It is very early in 2023, but the harder you work the more reward you get in this game and so whilst everyone else is watching Cheltenham on New Year’s Day, I’ve spent my time creating the new Spreadsheets for the year. We will come to the 2024 Triumph hurdle winner at some point later this year, but for now it’s all about preparing for the Flat season and with the opening Flat meeting at Cagnes-Sur-Mer a little over 2 weeks away, the Flat is not as far down the line as it may seem. The most obvious place to start 2023 would be at the top of the stallion’s roster and with Frankel and Dubawi seemingly involved in the own private duel to be the best Turf Sires in the world, that’s where I will begin.
I could discuss the value of the form from the various 2-year-old races at the back end of the season for several hours and several blog posts, but that form will still be there when the Turf season kicks into gear and at this time of the year, it is the unraced potential that excites me most. With nothing but a pedigree page to go on, there is a lot of guesswork involved, but the cream rises to the top and the best stallion’s mate with the best mares, so the horses that I have picked out here are more than likely to be competing at the higher levels of the sport, especially considering their current connections.
I am aware that I am writing a piece about Flat racing in the first week of January, so will do my best to keep this short and to the point with that in mind. All the horses in this piece are unraced and so if you do intend to put them into a tracker in readiness for their debuts in a few months’ time, you will need to do this with France Galop because they will not appear on the At The Races site until they have an entry made.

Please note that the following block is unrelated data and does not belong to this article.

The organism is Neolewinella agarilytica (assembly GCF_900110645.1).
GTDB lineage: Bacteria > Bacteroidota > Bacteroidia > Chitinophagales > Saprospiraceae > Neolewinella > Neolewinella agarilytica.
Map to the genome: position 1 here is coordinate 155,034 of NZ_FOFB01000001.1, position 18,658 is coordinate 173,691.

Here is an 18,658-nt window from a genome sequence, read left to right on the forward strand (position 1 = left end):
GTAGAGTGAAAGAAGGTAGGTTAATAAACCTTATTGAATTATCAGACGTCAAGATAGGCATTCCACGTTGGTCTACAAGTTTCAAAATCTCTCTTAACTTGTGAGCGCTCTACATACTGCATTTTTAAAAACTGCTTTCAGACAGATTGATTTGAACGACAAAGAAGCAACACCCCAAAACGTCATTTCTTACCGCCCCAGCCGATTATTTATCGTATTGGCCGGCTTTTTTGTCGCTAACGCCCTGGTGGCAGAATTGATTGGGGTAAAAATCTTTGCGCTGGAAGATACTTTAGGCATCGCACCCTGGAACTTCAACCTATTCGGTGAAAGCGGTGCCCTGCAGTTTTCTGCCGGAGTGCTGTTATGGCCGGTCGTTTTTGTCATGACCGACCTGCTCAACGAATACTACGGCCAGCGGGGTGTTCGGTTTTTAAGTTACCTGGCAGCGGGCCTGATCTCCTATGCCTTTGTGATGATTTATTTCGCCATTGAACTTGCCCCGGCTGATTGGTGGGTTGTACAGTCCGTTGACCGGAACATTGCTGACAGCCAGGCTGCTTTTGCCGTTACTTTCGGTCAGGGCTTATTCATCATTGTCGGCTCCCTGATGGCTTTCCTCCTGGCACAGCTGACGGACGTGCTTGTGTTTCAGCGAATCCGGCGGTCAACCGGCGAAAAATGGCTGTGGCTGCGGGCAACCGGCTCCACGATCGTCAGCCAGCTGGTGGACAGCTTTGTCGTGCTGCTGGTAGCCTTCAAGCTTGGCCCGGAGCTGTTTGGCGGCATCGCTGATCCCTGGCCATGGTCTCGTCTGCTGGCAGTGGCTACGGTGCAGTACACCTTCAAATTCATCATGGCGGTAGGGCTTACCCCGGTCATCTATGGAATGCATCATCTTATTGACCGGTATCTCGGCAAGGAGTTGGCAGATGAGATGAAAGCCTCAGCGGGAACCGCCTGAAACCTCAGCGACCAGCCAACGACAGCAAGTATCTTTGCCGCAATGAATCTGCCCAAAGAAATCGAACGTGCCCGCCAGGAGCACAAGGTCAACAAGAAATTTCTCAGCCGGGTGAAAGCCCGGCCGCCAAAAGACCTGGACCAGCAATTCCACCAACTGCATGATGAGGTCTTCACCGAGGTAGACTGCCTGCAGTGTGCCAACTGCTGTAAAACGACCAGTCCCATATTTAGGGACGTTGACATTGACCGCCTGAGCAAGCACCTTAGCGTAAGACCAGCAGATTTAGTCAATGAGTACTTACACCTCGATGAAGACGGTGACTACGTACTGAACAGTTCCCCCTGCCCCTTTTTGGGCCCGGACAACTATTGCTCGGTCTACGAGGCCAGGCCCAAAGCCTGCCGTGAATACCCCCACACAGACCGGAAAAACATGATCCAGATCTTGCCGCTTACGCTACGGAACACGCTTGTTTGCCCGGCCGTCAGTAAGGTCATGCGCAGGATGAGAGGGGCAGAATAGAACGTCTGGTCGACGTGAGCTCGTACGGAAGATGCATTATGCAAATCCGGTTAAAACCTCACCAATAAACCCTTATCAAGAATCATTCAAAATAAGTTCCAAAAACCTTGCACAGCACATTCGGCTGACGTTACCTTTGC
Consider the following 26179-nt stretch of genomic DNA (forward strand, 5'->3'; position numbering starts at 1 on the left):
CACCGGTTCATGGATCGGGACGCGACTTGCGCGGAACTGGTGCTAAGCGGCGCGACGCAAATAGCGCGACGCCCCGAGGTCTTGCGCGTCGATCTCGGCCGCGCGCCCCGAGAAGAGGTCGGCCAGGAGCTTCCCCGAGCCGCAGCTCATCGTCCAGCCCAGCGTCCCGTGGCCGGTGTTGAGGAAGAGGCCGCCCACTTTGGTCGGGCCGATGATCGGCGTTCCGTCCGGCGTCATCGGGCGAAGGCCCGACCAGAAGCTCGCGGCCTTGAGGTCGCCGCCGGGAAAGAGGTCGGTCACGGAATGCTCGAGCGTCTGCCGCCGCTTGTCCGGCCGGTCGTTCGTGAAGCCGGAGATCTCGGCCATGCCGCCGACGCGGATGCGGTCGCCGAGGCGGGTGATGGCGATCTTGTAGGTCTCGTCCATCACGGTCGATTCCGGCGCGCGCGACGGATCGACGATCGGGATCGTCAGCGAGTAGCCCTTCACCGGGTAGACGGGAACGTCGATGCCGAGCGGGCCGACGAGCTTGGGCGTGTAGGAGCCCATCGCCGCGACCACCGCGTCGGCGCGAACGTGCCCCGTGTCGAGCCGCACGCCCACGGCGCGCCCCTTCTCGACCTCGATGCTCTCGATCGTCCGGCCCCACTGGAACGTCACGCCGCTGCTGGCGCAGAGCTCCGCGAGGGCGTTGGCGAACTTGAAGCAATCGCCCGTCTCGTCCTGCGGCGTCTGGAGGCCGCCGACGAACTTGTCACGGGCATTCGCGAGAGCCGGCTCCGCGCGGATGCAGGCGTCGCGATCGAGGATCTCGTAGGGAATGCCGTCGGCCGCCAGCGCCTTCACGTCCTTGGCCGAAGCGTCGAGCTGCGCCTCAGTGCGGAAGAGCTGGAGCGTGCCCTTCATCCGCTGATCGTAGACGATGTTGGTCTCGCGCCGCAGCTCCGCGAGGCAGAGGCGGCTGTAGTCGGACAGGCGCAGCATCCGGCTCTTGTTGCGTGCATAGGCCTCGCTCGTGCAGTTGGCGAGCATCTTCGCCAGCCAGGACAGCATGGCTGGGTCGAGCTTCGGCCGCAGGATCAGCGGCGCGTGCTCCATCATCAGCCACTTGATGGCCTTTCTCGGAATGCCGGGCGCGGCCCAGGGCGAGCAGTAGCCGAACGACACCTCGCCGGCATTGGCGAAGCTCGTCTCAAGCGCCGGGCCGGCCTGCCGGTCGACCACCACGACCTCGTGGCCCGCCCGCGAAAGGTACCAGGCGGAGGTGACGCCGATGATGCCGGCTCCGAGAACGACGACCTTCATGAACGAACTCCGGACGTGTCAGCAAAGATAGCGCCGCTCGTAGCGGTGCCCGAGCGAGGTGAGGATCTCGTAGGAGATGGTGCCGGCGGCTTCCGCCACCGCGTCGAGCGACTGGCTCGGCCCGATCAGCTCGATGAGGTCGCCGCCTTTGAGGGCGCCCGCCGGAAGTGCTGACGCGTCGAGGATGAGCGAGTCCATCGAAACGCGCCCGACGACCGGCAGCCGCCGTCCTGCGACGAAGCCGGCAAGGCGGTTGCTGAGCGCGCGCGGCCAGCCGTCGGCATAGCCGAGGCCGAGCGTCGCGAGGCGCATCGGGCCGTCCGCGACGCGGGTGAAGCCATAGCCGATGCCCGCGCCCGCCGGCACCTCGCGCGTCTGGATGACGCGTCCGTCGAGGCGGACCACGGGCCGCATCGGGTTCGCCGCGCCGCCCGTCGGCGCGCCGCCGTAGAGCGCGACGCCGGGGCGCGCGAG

There are currently 24 unraced 2021 Juveniles registered for Frankel with France-Galop.com. I am sure that there will be plenty more to come, but for now we have a limited number and having looked through the list, I have narrowed it down to 3 whose pedigrees appeal most. It is very difficult to try to anticipate which Juveniles will make a fast start, which will need more time, and which won’t run at all as a two-year-old. Last year I picked 5 unraced Frankel progeny, 2 of which (Zarir and Barbate) have yet to be seen, though the other 3 have all run and more importantly, won races. None of the 3 horses that I have highlighted are bred to be sprinters, so the odds are probably 4/7 that we won’t see any of them before July, but they all have the potential to be considered for the top-grade Juvenile races in the autumn at this stage.
Polyspeed is the first-foal of 2018 Prix Maurice de Gheest winner Polydream and will be trained by Christophe Ferland. The Frankel cross with an Oasis Dream mare already yielding 26 winners in Europe, so his connections will be more than hopeful at this stage. He will run in the Wertheimer silks and looks to most speedily bred of Frankel’s 2021 progeny that I have researched. Francis-Henri Graffard will train a currently unnamed daughter of Prix de Royallieu winner Candarliya. She is a half-sister to Carini, who won 3 of his 6 starts for these connections in 2022 before being sold for €600k at the Autumn Arqana sale. Graffard will also train the most interesting 2-year-old that I have found. A daughter of Tarana, she is currently unnamed but her family name is well known, and she will create a lot of interest when she appears on the track. A half-sister to Prix de L’Opera and Breeders Cup winner Tarnawa and the hugely impressive Moyglare Stakes winner Tahiyra, she will no doubt have her famous connections dreaming of what might be.
I could have copied the pieces written about Zarir and Barbate last year, as they have yet to be seen, but I thought there were a couple of other names that were worth adding for 2023 instead. Zarkala is the latest progeny of the great Zarkava to begin her racing career and the combination of Frankel and Zarkava has already produced the Listed winner Zarkamiya. She will be trained in the Aga Khan silks by Francis-Henri Graffard. The final horse is Lady’s Slipper, who cost €200k as a yearling at Arqana in 2021 and is a half-sister to 2018 Prix Marcel Bouussac winner Lily’s Candle. With such a pedigree it is perhaps a surprise to see that she didn’t run as a 2-year-old, but most of the family have run well as 3-year-olds, and it may be that she simply needed more time. She will be trained by Henri-Francois Devin in the Obaid Silks.